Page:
boat off to Grafham Water, about 20miles from Cambridge. The sail was making
a din flapping severely even in the car park. It was about force 6 or 7.
Much stronger than I had been out in before. Fortunately the car park was on
the downwind shore, so i figured the boat would get blown back if it didn't
work, or broke. The waves breaking on the shore meant my wellies weren't
high enough to launch off the beach without getting filled up, so I walked a
bit around to a sort of breakwater where I could throw the boat in to deep
enough water. After this unceromonious launch, I scrambled back up to get
the transmitter. The boat was spending most of its time with the mast
horizontal, but was making a little progress across the wind. (For a
reservoir, there was a decent swell, about one foot in the deep water which
then broke in the shallows.) Then I found that the rudder had minimal to no
effect. Whatever I did the boat slowly carried on across the wind. This was
a problem as its direction would have sent it off across the lake, to the
other side about a mile away. This would have taken a couple of hours, and
probably ended up on an inaccessible part of the bank. So I was very
relieved when I managed to get it to gybe and head back. It got washed up on
the beach, close enough to shore for a rescue without filling my wellies.
To make the most of this trip I adjusted the spring and had another go, with
pretty much the same result, only just managing to gybe and get the boat
back to shore. It looked again as if the rudder was too small (or
ineffectual for some other reason), or the sail was too big. Thinking I was
pushing my luck already, and not wanting to have to retrieve the boat from
the other side of the reservoir I went home.
After the problems at Grafham, I thought that perhaps an aerofoil instead of
a sail would be better. It should have a better lift to drag ratio (I
thought), so wouldn't heel as much in a strong wind, and get more speed.
These two things should both help steering.
I made an aerofoil based on NACA 0021, (which has a thickness 21% of its
length) from a sheet of plastic bent round some formers. Mounted vertically
on the mast, with a plastic bearing at the top and bottom allowed it to
pivot around the mast. This looked just like an aerofoil should and I
thought it should work pretty well. (The aerofoil is upright like an
aeroplane's rudder, not like the wings.) Using the same spring and eccentric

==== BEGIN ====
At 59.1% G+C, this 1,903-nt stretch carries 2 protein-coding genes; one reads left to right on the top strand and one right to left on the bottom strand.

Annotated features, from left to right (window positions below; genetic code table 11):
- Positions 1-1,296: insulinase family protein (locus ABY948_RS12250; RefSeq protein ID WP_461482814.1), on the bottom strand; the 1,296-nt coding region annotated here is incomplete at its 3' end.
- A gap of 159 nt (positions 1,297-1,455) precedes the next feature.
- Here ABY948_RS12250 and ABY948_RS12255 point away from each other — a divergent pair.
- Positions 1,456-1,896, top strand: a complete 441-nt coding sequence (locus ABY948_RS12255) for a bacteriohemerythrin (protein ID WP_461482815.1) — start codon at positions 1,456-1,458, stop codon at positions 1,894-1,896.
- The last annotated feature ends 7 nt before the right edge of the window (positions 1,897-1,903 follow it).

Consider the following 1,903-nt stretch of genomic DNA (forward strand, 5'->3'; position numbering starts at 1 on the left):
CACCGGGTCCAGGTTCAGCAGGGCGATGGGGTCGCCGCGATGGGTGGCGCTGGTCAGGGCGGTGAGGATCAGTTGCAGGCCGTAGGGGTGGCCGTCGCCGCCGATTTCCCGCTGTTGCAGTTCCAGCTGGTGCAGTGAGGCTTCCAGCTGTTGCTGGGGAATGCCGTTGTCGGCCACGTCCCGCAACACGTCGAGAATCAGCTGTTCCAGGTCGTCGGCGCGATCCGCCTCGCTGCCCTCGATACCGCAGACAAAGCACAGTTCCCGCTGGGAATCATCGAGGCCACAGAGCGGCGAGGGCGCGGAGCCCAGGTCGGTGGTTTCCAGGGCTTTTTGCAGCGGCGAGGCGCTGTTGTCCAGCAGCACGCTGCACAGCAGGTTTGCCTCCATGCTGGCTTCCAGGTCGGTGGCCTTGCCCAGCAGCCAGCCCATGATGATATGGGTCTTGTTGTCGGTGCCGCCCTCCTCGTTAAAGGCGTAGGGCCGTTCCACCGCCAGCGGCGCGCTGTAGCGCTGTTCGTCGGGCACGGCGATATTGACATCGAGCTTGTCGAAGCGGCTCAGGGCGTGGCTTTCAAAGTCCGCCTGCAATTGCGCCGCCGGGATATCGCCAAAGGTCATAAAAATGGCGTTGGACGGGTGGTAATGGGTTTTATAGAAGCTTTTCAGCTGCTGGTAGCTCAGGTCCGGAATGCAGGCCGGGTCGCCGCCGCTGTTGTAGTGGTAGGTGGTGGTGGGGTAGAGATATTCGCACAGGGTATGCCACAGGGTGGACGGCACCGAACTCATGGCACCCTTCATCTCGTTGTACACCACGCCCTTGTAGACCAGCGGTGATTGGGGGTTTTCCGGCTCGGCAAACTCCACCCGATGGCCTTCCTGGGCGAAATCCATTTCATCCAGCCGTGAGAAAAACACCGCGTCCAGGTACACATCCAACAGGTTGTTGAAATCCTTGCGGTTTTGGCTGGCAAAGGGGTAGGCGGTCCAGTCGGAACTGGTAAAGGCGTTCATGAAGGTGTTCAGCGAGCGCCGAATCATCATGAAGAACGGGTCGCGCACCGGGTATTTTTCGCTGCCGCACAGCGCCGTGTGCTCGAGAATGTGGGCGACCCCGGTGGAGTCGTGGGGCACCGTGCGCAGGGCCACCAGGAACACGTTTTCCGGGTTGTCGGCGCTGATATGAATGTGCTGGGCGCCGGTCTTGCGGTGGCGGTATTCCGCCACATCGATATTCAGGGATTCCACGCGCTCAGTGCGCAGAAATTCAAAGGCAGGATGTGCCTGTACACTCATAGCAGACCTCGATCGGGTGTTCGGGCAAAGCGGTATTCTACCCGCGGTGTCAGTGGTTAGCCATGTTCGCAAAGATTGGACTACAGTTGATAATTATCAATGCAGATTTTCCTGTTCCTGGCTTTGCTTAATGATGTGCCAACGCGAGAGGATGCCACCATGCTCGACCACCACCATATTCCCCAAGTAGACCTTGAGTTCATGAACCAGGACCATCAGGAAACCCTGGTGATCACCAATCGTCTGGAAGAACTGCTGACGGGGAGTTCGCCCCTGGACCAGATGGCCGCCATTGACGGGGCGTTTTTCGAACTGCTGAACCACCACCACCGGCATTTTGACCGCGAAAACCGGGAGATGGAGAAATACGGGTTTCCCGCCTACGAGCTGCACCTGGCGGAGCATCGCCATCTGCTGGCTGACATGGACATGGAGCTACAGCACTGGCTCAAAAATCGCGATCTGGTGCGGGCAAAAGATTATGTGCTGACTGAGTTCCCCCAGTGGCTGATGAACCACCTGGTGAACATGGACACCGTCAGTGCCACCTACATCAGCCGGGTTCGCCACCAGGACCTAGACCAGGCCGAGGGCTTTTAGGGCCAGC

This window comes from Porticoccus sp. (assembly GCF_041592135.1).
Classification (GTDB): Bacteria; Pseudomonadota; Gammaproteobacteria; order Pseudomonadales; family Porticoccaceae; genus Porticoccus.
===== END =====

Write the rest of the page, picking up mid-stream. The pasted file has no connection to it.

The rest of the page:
bearing system that had worked well on the sail, I set off to the pond.
Note that I had to change ponds after Christmas as the first one I used had
been taken over by a fishing club, who put a big fence all round. I
remembered a farmer had a small reservoir nearby, and went and asked if I
could use it. He was very obliging and allowed me to sail there. The
reservoir is actually much better than the larger pond as it is raised up
above the surrounding fields, and only has trees along one edge. This gives
a much better wind, with much less turbulence.
The new aerofoil sail didn't seem to be terribly efficient. Despite being in
a strong wind (at least force 4) the boat wasn't exactly zipping along. And
it was heeling at least as much as the sail. The heeling causes a couple of
problems, first the boat heads up into wind, making gybing very difficult,
or often impossible until a lull. Second, the boom and end of the 'foil drag
in the water, meaning that the 'foil catches the wind side-on, making it
heel more. (This effect will be familiar to anyone who has tried to learn to
sail a Laser in a reasonable wind. Or is it just me?)
Back at home I raised the 'foil up the mast, and shortened the boom, to give
more clearance when the boat heeled a bit.
At the pond the next day, I threw the boat in from the shallow water, and
was somewhat surprised and alarmed when the boat just capsized and lay
there. Fortunately the wind blew it back to shore, I lowered the 'foil and
had another go, but basically unless the boom was right down by the deck, it
capsized. This explained some of the heeling problem, as the 'foil is too
I bought some lighter plastic and lightened the internal ribs, managing to
make an aerofoil that was half the weight of the first one. My wife also
made a smaller sail: shorter in height, and boom length, as the mid size
sail was too prone to being blown over in stronger winds (ie anything above
about force 3). So I now had two options: a lightweight 'foil, and a storm
Another trip in about force 4 (on a freezing day) showed that the sail
performed better than the 'foil in every respect. With the sail, the boat
went faster, could gybe and tack at least as well, and the sail is much
lighter than the 'foil. So I'll probably abandon the 'foil and stick with